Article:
“He’s Kumar, dude. How can you not like him?” asked a boy sitting behind me.
Taking on a more serious tone than that of characters he is famous for, the actor who played Kumar Patel in 2004’s Harold and Kumar Go to White Castle discussed the need to break Asian stereotypes in the media on Tuesday evening in the Ryan Family Auditorium.
Kal Penn said Asian-Americans currently on-screen are always locked into certain parts. Asian-American men, Penn claims, are always “one-dimensional buffoons,” citing such movies as Sixteen Candles and Short Circuit as examples where the characters are flat and lacking any depth.
Penn is trying to change that perception. When filming Harold and Kumar, he didn’t think that the film would become the cult classic it is today. The movie’s success brought different reactions about the portrayal of the lead characters, both Asian-Americans. Some viewers, including South Asian Sisters, a group dedicated to the progression of South Asian women in society, saw the film as encouraging stereotypes.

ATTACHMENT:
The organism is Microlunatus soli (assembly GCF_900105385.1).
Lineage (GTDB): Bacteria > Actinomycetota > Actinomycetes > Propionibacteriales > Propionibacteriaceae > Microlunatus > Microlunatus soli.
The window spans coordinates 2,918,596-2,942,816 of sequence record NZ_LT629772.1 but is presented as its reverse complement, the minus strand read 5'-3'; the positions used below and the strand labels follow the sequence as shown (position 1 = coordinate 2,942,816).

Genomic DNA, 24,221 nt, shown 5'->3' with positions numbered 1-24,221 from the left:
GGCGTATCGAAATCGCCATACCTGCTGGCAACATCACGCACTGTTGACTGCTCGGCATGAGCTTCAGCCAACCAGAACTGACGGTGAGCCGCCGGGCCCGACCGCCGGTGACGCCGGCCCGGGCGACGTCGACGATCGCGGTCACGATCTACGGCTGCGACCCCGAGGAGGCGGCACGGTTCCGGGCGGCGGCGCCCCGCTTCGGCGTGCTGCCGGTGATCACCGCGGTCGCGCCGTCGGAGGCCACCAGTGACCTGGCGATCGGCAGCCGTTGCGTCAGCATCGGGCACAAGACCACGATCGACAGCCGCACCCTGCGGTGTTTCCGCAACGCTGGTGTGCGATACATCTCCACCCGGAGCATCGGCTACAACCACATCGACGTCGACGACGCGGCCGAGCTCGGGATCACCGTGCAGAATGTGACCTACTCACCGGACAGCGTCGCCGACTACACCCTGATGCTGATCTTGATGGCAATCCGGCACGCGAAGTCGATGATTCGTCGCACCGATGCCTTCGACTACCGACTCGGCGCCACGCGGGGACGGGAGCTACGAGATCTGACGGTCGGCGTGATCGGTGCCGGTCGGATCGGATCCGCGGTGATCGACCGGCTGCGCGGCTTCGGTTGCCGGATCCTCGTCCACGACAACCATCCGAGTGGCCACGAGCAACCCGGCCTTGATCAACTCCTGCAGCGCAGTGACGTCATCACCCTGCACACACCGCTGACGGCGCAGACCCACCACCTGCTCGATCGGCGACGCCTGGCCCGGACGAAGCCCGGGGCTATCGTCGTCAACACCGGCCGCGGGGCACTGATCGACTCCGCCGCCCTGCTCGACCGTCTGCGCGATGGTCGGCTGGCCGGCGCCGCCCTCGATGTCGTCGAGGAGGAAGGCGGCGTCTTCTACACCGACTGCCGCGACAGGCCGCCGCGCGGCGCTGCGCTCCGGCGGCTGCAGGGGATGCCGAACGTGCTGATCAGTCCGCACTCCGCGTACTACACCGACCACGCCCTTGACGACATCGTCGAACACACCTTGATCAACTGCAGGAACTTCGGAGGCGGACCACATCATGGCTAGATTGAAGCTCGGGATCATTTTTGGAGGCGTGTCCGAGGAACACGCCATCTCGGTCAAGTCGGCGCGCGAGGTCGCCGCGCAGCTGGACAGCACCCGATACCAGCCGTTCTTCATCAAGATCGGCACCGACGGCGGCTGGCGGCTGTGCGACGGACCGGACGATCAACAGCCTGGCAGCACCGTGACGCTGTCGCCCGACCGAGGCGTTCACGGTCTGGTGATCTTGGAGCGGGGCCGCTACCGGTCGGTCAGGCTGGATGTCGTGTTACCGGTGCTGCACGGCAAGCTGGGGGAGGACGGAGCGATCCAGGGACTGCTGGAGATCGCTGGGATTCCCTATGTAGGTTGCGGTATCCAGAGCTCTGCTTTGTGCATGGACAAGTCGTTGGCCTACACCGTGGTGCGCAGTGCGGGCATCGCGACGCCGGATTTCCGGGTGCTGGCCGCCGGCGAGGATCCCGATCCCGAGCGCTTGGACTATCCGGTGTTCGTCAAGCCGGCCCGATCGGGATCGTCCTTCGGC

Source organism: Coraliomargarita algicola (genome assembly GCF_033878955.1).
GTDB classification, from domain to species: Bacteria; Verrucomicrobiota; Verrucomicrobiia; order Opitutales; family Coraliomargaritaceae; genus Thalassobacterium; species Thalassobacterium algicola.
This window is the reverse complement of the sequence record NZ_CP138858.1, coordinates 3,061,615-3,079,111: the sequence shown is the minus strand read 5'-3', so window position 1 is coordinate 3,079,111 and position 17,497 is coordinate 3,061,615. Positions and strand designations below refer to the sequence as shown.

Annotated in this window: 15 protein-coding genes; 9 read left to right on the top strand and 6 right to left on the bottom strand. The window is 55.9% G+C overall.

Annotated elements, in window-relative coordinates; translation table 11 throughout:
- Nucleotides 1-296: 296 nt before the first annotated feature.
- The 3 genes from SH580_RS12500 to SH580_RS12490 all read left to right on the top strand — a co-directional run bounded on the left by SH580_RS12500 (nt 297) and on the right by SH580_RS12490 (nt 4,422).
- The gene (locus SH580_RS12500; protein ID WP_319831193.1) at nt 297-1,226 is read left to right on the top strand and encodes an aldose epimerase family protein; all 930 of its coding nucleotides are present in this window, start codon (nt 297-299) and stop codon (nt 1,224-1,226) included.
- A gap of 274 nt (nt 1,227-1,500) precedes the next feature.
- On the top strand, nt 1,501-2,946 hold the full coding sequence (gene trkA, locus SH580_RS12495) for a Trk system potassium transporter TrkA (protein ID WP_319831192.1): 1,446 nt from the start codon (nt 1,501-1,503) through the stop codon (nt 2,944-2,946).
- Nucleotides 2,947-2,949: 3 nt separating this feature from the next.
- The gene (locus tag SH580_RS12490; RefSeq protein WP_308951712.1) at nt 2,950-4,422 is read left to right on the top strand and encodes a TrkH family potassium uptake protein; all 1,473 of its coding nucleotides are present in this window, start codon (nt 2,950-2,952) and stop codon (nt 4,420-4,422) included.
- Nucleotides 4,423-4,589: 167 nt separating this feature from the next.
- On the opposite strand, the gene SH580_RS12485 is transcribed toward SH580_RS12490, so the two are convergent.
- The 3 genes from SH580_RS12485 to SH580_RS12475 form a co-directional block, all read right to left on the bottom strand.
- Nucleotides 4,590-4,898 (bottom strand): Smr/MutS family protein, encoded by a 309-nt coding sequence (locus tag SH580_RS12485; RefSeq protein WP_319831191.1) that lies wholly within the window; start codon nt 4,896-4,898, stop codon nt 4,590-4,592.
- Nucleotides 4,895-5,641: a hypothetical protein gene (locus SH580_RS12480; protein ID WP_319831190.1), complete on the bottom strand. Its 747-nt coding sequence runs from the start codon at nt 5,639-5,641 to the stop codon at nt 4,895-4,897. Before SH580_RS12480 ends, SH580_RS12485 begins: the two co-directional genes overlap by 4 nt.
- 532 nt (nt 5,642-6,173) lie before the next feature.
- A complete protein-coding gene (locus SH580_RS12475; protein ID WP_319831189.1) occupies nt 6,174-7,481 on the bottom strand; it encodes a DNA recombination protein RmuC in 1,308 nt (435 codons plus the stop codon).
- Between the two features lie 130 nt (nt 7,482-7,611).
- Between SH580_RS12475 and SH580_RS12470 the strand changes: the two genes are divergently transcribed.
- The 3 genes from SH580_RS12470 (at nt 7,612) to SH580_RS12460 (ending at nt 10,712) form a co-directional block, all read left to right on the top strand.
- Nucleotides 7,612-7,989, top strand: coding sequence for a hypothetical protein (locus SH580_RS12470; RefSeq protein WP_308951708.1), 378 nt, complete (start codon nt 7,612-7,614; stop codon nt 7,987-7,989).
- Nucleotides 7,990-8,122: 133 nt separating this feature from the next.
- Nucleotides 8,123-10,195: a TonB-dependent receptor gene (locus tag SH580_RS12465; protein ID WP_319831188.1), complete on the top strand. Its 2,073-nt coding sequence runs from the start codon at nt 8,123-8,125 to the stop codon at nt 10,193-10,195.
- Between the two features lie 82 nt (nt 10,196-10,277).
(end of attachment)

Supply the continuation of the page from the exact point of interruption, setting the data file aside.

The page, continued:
“We sat back waiting to be empowered,” the group wrote in an open letter regarding the movie. “Well it’s the next day and we’re still waiting.”
Penn saw the film as just the opposite, citing the fact that the title roles were filled by Asians in a society in which “there is a void of Asian-Americans on screen.”
Additionally, he said that the character of Kumar had nothing to do with his ethnicity.
“It’s not because he’s Indian that he’s a stoner,” he said. “The audience won’t care what [the actors] look like as long as a show is good or funny.”
Penn said that it is the responsibility of the students as consumers to break stereotypes.
“If we don’t do things like that ourselves, we can’t expect things to change,” he said.
So what is in the future for Penn? After the premiere of Van Wilder 2: The Rise of Taj, the sequel to 2002’s Van Wilder, he takes a more serious turn in The Namesake. He wants more diverse roles, but don’t expect him to go to Bollywood anytime soon.
“I would do a foreign movie – just not the song and dance stuff,” he said.
This event was sponsored by the South Asian Student Alliance and funded by the Student Activities Fund.